The name "Emanuelle" has become sononymous with Italian exploitation, thanks in no small part to the dozen or two pictures starring Laura Gemser as "The Black Emanuelle". In effect, Emanuelle was the local knock-off of the real life writer Emmanuelle Arsan/Marayat Rollet-Andriane, the Thai born wife of a French dignitary who used her life story as the basis for a saucy 1959 novel - simply titled Emmanuelle - in which a 16 year old girl discovered who she was through her sexual experiences. It's an early entry to the notion that being a total slut can be feminist empowerment, a notion I strongly support... possibly for all the wrong reasons.
She and her husband eventually came forward as the authors, and published a series of naughty sequels, which either calls into question the validity of her original memoirs, or makes her one of the busiest trophy wives in history. In either case, I wouldn't be horribly surprised.
Italian director Cesare Cavenari actually created the first on-screen portrayal of Arsan's persona with IO, EMMANUELLE - or 'A Man For Emmanuelle' as it's known in English - but it's not at all the film you might expect from the lunatic who directed Gestappo's Last Orgy, which I'd willingly nominate as the most awesome exploitation film ever made. The film has more to do with protesting and book burning than it does with oogling boobies - despite the lovely Erika Blane getting 'tastefully' naked a few times - and while an interesting socio-political artifact and yet another stylish Cavenari feature that defies both convention and explanation, it's not even in the same universe of over the top erotica fans more with the "Black Emanuelle" films of Joe D'amato and Bruno Mattei have come to expect.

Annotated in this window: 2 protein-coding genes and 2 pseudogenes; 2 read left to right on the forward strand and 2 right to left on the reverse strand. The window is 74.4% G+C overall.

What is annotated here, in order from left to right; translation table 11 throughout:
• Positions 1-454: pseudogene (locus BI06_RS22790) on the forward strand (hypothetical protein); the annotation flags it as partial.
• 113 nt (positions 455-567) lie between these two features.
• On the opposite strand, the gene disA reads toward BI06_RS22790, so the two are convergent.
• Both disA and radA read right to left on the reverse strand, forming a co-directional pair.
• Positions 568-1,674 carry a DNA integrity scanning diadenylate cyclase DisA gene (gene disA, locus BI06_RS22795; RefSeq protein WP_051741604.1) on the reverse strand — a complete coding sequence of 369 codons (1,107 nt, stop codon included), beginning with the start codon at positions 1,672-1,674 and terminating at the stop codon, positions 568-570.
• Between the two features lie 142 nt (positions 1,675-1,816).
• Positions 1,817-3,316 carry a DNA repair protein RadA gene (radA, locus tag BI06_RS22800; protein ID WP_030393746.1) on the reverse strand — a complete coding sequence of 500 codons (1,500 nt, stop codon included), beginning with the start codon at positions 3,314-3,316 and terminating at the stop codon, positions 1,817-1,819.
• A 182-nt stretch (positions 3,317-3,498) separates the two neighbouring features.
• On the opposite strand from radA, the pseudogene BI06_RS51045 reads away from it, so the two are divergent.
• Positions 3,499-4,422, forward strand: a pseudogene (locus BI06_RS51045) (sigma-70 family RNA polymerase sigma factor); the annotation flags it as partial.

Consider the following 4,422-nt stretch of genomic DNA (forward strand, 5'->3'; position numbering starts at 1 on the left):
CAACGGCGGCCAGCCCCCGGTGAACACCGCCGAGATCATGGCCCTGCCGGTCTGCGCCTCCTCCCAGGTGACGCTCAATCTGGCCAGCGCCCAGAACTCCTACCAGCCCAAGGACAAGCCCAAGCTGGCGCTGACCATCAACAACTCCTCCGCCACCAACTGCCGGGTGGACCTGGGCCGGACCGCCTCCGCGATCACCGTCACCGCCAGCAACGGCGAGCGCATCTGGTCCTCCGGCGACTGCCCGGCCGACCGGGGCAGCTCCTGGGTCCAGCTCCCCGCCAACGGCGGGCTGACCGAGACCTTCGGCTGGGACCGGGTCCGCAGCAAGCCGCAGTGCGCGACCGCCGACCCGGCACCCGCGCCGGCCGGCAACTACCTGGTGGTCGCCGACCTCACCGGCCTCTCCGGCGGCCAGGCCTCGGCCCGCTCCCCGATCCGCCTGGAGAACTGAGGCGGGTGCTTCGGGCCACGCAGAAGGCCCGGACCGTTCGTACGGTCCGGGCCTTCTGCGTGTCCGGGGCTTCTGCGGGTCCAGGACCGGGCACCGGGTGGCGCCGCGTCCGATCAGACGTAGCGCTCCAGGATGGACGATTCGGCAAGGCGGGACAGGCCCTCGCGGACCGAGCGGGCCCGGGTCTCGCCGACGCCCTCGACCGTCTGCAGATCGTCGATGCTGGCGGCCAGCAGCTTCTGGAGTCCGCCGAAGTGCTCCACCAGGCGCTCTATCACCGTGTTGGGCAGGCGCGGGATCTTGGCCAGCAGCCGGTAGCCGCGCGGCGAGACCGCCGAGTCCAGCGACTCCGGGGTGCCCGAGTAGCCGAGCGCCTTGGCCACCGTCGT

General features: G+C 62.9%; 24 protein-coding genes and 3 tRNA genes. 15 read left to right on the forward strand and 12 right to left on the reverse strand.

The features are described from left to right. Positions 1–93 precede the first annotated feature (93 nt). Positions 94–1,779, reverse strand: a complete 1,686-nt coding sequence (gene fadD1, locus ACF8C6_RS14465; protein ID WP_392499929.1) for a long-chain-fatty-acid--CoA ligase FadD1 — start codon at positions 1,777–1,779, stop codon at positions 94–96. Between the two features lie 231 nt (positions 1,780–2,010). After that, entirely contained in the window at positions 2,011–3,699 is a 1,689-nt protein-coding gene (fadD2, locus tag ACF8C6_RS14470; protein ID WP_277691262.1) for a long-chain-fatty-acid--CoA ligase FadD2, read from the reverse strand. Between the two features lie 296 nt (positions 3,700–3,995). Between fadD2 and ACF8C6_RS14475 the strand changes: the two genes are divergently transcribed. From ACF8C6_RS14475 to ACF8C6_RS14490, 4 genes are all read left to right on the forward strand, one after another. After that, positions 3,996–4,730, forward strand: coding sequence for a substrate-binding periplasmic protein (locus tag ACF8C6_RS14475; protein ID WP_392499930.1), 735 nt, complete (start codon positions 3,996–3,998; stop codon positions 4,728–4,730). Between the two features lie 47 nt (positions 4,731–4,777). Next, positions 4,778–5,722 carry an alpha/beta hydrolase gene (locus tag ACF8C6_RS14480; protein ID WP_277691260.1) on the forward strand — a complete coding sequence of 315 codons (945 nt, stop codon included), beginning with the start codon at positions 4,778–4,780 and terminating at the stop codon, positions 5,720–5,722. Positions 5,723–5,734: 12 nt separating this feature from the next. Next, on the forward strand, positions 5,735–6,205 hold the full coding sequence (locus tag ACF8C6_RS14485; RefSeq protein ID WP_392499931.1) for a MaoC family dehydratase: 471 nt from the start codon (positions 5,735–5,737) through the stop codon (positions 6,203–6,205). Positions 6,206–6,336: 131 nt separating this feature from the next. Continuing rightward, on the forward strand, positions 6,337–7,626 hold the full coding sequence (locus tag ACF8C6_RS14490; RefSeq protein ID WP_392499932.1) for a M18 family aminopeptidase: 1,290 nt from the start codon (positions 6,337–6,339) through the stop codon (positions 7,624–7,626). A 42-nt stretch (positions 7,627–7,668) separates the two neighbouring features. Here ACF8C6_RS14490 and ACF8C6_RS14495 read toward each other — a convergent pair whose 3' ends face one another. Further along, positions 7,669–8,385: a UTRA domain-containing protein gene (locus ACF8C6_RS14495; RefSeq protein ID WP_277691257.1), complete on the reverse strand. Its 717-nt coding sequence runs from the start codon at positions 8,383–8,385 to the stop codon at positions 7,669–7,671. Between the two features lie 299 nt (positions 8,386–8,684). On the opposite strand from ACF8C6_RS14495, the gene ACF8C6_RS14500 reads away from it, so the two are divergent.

The R1 release from Televista is a saturation boosted PAL>NTSC conversion of the R2 Italian transfer used by Medusa, so the R1 is only worth mentioning for the fact that it has English subtitles. Frustratingly, the Medusa transfer isn't much better, with ghosting on the opening titles, an interlaced transfer for the entire film, endless print damage, thick edge enhancement, constantly bizarre color, removal of what was surely heavy grain, and even remnants of composite video artifacts. It's got to be whatever 15+ year old transfer Medusa released on VHS, and the only thing they ever did to fix the poor girl up was upscale her to 16:9.
There's so many things wrong with the original telecine that it would easily take weeks to tweak it on a scene-by-scene basis, eliminating film damage and correcting the color... but the least this poor film deserves is a progressive transfer.
There, isn't that better? I had to manually key out specific ranges of 100% interlaced frames as a separate text file to properly deinterlace them, since TIVTC wasn't "smart" enough to pick up when there was some pretty heinous ghosting... I swear, parts of this transfer are running at 12 frames per second. I'll add that it's easy enough to remove that heinous film damage, but only at settings that'll do some pretty harsh damage to Cavenari's sweeping, zooming, hand-held camera work...
Oh sure, it looks great now, but what happens when we keep these same settings on a scene with a lot of movement and small shiny objects that could - mathematically - be mistook for film dirt?